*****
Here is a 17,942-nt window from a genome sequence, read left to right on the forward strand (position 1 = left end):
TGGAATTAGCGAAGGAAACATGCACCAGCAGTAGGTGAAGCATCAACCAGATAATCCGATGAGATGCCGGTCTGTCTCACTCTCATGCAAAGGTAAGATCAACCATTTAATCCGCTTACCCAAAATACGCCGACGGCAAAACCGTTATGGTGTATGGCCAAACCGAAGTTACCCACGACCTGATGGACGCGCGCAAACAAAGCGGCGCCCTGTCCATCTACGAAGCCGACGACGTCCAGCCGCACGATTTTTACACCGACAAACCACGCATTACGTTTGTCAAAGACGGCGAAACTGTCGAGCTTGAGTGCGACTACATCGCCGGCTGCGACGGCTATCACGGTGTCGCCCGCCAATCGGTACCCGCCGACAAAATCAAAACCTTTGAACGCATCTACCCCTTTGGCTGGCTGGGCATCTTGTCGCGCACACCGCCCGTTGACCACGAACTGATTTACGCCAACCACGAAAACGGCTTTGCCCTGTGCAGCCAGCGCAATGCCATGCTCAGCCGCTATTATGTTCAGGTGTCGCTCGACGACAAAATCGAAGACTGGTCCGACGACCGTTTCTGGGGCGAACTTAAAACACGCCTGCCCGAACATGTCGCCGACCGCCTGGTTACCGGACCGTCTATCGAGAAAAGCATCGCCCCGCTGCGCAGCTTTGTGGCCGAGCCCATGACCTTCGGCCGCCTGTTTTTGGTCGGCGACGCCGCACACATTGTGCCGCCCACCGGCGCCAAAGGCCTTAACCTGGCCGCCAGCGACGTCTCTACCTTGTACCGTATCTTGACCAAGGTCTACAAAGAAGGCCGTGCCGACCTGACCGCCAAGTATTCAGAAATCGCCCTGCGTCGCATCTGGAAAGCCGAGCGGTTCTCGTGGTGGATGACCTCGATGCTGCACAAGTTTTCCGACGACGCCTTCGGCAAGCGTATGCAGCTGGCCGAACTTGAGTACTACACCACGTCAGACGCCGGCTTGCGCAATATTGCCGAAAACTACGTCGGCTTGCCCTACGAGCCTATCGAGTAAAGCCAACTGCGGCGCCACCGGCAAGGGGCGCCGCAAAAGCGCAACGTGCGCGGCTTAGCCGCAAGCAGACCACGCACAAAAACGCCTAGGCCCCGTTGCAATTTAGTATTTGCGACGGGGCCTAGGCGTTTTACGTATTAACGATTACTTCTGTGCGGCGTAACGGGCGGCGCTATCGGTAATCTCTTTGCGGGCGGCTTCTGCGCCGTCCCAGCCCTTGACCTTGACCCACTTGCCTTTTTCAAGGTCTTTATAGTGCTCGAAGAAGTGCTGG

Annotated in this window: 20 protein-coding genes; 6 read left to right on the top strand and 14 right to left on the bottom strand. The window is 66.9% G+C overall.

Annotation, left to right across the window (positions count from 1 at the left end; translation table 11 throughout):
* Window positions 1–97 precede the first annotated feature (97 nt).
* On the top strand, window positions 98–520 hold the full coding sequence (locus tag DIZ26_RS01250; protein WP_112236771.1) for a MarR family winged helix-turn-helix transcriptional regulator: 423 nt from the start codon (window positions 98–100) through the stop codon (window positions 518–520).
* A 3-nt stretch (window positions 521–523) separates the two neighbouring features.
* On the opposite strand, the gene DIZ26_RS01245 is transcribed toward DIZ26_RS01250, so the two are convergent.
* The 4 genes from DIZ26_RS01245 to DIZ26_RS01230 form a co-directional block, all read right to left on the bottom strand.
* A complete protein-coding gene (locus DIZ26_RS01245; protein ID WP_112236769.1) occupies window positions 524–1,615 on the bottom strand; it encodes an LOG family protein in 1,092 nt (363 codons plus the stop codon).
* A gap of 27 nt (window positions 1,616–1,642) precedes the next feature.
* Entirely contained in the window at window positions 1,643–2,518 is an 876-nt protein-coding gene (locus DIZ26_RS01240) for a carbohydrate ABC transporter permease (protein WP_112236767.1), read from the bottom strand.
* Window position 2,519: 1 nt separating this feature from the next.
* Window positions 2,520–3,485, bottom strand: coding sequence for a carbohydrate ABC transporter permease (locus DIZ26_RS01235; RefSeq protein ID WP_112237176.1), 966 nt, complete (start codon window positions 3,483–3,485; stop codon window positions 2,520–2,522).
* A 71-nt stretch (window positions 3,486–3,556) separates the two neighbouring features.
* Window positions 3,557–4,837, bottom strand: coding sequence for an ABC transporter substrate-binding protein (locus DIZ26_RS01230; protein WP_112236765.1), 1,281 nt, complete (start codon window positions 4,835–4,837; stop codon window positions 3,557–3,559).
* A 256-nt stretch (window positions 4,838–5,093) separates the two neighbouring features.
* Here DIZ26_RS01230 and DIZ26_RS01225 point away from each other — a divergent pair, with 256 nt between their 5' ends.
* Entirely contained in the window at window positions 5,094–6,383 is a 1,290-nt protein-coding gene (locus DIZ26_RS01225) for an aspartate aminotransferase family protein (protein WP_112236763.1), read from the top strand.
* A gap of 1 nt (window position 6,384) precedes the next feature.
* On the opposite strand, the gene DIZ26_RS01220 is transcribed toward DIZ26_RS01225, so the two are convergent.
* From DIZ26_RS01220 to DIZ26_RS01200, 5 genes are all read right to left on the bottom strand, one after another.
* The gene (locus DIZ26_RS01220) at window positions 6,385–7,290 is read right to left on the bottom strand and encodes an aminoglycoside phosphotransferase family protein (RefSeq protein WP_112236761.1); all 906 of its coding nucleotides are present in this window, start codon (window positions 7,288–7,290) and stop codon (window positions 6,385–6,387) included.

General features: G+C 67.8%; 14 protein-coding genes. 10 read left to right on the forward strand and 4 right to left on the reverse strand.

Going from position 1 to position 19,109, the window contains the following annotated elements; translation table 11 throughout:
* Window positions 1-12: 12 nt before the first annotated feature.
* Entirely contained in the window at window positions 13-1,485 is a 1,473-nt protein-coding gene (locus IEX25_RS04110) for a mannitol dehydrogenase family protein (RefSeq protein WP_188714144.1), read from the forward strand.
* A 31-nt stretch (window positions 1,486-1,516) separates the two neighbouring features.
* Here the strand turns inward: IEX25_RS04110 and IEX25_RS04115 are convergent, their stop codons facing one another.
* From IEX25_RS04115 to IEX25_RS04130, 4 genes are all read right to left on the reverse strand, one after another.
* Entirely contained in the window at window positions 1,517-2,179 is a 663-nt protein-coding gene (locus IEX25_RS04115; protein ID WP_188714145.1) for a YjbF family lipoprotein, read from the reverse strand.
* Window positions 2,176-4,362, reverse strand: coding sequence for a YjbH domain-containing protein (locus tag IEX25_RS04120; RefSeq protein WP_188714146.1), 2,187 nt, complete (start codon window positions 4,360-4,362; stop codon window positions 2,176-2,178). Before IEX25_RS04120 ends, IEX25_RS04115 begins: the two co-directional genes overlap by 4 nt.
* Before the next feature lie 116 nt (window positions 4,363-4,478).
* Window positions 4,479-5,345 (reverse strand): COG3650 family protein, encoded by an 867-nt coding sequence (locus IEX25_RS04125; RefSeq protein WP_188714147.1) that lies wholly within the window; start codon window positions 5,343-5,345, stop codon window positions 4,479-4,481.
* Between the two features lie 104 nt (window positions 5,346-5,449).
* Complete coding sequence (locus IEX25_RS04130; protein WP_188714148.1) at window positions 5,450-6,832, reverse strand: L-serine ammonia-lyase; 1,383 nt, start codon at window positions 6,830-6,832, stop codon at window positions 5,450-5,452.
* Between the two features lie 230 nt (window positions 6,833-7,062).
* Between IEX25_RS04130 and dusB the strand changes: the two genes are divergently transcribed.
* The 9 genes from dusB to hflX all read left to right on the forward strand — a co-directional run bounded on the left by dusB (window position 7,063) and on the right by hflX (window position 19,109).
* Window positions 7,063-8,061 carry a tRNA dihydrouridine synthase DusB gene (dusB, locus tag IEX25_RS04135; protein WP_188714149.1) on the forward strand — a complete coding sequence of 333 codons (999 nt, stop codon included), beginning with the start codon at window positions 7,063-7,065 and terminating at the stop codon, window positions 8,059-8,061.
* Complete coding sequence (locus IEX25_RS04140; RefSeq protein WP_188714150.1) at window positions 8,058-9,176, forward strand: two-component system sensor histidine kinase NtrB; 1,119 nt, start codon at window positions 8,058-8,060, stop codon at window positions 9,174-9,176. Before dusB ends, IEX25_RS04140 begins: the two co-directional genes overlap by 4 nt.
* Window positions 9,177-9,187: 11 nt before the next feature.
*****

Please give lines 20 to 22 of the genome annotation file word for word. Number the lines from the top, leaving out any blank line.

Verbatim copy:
* A gap of 1 nt (window position 6,384) precedes the next feature.
* On the opposite strand, the gene DIZ26_RS01220 is transcribed toward DIZ26_RS01225, so the two are convergent.
* From DIZ26_RS01220 to DIZ26_RS01200, 5 genes are all read right to left on the bottom strand, one after another.